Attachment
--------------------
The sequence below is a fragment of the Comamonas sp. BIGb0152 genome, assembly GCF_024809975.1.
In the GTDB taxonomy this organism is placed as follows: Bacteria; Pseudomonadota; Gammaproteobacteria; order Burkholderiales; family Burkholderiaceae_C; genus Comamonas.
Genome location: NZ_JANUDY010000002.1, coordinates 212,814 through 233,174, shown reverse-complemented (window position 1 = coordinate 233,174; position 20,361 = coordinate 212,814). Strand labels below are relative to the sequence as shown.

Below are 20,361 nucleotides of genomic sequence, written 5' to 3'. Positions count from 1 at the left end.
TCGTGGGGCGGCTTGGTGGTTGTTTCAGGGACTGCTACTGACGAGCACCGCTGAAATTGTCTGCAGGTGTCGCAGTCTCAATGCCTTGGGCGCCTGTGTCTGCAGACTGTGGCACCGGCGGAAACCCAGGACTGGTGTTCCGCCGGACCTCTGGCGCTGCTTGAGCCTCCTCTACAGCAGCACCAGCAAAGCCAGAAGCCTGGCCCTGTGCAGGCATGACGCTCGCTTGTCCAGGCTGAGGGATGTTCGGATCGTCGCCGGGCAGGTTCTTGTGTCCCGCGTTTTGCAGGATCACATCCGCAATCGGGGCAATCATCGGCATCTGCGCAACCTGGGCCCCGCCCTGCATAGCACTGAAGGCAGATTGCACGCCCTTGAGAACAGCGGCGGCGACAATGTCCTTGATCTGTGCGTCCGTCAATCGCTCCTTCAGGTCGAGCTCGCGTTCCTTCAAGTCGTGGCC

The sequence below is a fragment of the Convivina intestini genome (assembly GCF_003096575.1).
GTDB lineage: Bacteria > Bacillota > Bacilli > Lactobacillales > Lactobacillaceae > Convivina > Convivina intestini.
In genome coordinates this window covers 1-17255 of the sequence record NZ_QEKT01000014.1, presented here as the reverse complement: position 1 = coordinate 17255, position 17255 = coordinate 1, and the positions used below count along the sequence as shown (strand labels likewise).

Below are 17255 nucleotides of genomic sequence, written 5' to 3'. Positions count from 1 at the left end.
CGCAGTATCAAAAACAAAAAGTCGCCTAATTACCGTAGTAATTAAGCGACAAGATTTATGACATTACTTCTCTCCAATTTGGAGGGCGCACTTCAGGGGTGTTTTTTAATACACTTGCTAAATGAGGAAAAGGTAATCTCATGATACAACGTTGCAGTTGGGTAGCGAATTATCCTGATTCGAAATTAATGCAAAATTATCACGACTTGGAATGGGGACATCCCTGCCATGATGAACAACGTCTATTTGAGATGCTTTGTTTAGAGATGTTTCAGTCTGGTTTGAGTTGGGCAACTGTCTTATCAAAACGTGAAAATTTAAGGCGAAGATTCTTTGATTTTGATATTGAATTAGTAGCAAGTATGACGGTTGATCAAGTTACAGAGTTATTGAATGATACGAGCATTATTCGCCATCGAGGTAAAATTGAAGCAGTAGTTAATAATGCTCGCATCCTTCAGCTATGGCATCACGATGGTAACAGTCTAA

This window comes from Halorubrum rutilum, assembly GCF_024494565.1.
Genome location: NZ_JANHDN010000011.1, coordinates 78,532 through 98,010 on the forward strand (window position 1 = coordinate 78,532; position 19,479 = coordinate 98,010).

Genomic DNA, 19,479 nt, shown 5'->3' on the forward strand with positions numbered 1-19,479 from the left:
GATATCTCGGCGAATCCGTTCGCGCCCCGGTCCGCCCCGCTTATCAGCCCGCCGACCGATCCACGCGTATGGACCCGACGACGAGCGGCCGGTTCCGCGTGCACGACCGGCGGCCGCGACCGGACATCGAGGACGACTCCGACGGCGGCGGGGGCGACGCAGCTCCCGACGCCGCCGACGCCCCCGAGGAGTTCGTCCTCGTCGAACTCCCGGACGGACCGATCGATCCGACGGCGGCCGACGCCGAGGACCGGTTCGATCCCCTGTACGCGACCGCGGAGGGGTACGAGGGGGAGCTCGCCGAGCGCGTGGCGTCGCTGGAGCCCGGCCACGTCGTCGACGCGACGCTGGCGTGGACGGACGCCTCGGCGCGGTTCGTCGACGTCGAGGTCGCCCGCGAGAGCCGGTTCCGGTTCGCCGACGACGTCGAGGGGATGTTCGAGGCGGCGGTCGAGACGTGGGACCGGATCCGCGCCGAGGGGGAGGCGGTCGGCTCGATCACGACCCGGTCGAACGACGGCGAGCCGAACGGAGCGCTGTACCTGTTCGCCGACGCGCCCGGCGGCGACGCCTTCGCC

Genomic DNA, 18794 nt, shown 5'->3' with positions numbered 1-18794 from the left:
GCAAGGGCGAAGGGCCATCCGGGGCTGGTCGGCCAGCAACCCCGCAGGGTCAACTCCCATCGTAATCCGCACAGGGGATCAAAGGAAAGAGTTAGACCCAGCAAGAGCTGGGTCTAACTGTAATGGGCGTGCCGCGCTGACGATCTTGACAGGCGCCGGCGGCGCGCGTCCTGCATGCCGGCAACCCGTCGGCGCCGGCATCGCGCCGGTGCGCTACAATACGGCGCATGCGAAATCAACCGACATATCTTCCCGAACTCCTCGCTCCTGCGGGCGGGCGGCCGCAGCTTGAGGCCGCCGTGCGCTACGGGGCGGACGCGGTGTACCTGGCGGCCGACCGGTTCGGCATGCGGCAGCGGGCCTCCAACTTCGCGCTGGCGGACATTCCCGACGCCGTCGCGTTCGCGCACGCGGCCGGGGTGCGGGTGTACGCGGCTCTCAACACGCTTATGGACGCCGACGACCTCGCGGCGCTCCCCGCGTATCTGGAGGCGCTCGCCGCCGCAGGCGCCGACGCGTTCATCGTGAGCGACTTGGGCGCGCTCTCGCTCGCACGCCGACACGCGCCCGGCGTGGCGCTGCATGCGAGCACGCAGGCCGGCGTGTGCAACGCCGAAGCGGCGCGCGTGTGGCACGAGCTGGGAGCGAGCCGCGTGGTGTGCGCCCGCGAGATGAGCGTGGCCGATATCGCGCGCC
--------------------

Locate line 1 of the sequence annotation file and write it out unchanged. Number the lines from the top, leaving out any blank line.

The sequence below is a fragment of the Comamonas sp. BIGb0152 genome, assembly GCF_024809975.1.